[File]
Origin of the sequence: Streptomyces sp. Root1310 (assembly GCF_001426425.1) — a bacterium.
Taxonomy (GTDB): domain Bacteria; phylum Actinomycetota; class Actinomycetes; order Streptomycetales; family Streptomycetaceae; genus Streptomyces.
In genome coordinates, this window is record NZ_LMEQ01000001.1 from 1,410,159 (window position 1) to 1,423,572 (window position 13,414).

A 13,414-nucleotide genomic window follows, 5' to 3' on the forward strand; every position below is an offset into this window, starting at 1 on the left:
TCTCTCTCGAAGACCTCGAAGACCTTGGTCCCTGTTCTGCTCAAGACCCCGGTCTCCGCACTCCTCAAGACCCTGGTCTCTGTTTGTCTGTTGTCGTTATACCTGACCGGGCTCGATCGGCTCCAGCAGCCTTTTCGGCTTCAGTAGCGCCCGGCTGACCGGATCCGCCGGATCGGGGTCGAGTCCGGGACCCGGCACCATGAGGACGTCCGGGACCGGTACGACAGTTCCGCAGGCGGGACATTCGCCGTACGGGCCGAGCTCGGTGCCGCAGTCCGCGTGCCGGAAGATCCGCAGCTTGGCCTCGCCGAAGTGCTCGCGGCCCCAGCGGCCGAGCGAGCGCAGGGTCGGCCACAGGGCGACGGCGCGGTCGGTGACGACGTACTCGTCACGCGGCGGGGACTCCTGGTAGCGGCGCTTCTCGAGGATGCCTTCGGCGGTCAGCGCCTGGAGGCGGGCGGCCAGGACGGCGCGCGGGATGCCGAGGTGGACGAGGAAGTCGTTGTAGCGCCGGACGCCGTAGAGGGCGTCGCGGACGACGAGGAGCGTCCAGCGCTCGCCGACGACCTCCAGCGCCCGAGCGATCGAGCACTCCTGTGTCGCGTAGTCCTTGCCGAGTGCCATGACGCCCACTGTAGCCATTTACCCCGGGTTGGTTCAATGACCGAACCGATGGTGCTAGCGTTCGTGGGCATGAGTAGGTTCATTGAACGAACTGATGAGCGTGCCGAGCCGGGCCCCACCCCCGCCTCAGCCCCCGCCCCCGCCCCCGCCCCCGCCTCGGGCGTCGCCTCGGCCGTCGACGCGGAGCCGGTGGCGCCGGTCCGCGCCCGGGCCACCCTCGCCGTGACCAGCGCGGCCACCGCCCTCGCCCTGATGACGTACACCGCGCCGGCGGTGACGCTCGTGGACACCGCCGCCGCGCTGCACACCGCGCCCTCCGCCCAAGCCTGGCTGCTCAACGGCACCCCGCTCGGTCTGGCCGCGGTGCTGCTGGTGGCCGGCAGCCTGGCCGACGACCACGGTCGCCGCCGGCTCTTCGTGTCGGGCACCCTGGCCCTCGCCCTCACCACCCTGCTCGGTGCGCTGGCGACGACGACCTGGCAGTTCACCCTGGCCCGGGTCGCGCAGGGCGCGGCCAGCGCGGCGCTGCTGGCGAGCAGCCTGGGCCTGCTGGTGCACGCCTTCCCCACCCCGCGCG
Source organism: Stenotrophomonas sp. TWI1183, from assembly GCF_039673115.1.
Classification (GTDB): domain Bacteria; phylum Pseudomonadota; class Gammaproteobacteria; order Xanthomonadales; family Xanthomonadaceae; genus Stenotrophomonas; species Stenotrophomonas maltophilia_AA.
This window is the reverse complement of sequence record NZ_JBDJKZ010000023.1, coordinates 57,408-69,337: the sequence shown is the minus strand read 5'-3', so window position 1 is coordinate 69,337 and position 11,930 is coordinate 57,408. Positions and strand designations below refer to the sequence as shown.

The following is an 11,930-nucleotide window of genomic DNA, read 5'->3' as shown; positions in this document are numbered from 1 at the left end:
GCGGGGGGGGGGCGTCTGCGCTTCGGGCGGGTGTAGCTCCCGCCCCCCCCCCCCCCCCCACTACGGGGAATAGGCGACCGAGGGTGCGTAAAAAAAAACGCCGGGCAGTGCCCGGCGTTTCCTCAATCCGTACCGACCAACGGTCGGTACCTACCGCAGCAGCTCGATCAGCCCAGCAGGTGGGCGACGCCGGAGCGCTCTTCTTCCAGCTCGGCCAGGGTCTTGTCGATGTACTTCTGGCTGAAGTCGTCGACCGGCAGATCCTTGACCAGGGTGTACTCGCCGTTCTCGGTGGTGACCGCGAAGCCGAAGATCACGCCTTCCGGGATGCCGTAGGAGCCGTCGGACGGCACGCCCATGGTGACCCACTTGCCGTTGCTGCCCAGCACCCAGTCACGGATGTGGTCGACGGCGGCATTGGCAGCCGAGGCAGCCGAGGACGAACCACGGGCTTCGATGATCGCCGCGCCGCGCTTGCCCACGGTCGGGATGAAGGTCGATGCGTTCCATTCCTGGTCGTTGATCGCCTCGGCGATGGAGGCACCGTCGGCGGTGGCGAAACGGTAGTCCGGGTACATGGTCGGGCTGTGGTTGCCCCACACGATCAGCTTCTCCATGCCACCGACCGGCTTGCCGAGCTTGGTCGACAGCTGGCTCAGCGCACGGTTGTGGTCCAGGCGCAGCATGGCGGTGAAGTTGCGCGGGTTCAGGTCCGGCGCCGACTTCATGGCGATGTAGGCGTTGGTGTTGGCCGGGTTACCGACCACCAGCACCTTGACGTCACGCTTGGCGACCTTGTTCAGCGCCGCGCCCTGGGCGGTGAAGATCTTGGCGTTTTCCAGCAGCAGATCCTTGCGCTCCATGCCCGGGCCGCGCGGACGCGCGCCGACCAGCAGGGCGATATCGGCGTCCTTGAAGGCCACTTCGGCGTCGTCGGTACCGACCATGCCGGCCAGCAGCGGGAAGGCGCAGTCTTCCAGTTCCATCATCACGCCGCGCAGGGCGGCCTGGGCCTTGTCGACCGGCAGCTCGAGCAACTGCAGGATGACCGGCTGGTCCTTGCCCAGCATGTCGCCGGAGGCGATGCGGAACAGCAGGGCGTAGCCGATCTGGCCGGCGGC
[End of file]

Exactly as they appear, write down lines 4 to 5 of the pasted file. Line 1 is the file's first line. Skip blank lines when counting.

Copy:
A 13,414-nucleotide genomic window follows, 5' to 3' on the forward strand; every position below is an offset into this window, starting at 1 on the left:
TCTCTCTCGAAGACCTCGAAGACCTTGGTCCCTGTTCTGCTCAAGACCCCGGTCTCCGCACTCCTCAAGACCCTGGTCTCTGTTTGTCTGTTGTCGTTATACCTGACCGGGCTCGATCGGCTCCAGCAGCCTTTTCGGCTTCAGTAGCGCCCGGCTGACCGGATCCGCCGGATCGGGGTCGAGTCCGGGACCCGGCACCATGAGGACGTCCGGGACCGGTACGACAGTTCCGCAGGCGGGACATTCGCCGTACGGGCCGAGCTCGGTGCCGCAGTCCGCGTGCCGGAAGATCCGCAGCTTGGCCTCGCCGAAGTGCTCGCGGCCCCAGCGGCCGAGCGAGCGCAGGGTCGGCCACAGGGCGACGGCGCGGTCGGTGACGACGTACTCGTCACGCGGCGGGGACTCCTGGTAGCGGCGCTTCTCGAGGATGCCTTCGGCGGTCAGCGCCTGGAGGCGGGCGGCCAGGACGGCGCGCGGGATGCCGAGGTGGACGAGGAAGTCGTTGTAGCGCCGGACGCCGTAGAGGGCGTCGCGGACGACGAGGAGCGTCCAGCGCTCGCCGACGACCTCCAGCGCCCGAGCGATCGAGCACTCCTGTGTCGCGTAGTCCTTGCCGAGTGCCATGACGCCCACTGTAGCCATTTACCCCGGGTTGGTTCAATGACCGAACCGATGGTGCTAGCGTTCGTGGGCATGAGTAGGTTCATTGAACGAACTGATGAGCGTGCCGAGCCGGGCCCCACCCCCGCCTCAGCCCCCGCCCCCGCCCCCGCCCCCGCCTCGGGCGTCGCCTCGGCCGTCGACGCGGAGCCGGTGGCGCCGGTCCGCGCCCGGGCCACCCTCGCCGTGACCAGCGCGGCCACCGCCCTCGCCCTGATGACGTACACCGCGCCGGCGGTGACGCTCGTGGACACCGCCGCCGCGCTGCACACCGCGCCCTCCGCCCAAGCCTGGCTGCTCAACGGCACCCCGCTCGGTCTGGCCGCGGTGCTGCTGGTGGCCGGCAGCCTGGCCGACGACCACGGTCGCCGCCGGCTCTTCGTGTCGGGCACCCTGGCCCTCGCCCTCACCACCCTGCTCGGTGCGCTGGCGACGACGACCTGGCAGTTCACCCTGGCCCGGGTCGCGCAGGGCGCGGCCAGCGCGGCGCTGCTGGCGAGCAGCCTGGGCCTGCTGGTGCACGCCTTCCCCACCCCGCGCG